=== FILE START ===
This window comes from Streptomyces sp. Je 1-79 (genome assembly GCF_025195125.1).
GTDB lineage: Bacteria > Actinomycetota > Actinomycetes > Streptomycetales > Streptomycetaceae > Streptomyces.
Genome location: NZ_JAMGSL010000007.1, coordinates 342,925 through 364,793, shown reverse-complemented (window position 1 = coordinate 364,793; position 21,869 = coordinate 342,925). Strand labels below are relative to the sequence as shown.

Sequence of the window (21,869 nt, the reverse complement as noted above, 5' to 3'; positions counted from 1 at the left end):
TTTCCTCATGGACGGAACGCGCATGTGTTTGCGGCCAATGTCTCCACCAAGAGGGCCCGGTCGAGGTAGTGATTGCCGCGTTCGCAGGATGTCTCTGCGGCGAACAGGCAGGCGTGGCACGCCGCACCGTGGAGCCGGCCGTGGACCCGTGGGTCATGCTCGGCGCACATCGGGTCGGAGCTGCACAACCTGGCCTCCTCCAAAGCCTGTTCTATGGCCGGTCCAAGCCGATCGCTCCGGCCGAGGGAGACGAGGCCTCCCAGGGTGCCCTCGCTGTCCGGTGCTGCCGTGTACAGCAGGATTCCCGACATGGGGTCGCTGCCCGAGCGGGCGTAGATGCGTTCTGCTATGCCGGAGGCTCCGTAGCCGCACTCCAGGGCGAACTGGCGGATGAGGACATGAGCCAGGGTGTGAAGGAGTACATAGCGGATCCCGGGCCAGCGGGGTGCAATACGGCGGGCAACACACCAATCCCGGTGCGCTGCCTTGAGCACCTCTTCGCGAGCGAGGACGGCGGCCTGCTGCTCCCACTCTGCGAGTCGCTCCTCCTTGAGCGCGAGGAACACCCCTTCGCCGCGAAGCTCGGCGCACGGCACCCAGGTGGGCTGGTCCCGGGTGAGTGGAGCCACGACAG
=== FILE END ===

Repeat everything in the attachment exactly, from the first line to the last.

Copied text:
This window comes from Streptomyces sp. Je 1-79 (genome assembly GCF_025195125.1).
GTDB lineage: Bacteria > Actinomycetota > Actinomycetes > Streptomycetales > Streptomycetaceae > Streptomyces.
Genome location: NZ_JAMGSL010000007.1, coordinates 342,925 through 364,793, shown reverse-complemented (window position 1 = coordinate 364,793; position 21,869 = coordinate 342,925). Strand labels below are relative to the sequence as shown.

Sequence of the window (21,869 nt, the reverse complement as noted above, 5' to 3'; positions counted from 1 at the left end):
TTTCCTCATGGACGGAACGCGCATGTGTTTGCGGCCAATGTCTCCACCAAGAGGGCCCGGTCGAGGTAGTGATTGCCGCGTTCGCAGGATGTCTCTGCGGCGAACAGGCAGGCGTGGCACGCCGCACCGTGGAGCCGGCCGTGGACCCGTGGGTCATGCTCGGCGCACATCGGGTCGGAGCTGCACAACCTGGCCTCCTCCAAAGCCTGTTCTATGGCCGGTCCAAGCCGATCGCTCCGGCCGAGGGAGACGAGGCCTCCCAGGGTGCCCTCGCTGTCCGGTGCTGCCGTGTACAGCAGGATTCCCGACATGGGGTCGCTGCCCGAGCGGGCGTAGATGCGTTCTGCTATGCCGGAGGCTCCGTAGCCGCACTCCAGGGCGAACTGGCGGATGAGGACATGAGCCAGGGTGTGAAGGAGTACATAGCGGATCCCGGGCCAGCGGGGTGCAATACGGCGGGCAACACACCAATCCCGGTGCGCTGCCTTGAGCACCTCTTCGCGAGCGAGGACGGCGGCCTGCTGCTCCCACTCTGCGAGTCGCTCCTCCTTGAGCGCGAGGAACACCCCTTCGCCGCGAAGCTCGGCGCACGGCACCCAGGTGGGCTGGTCCCGGGTGAGTGGAGCCACGACAG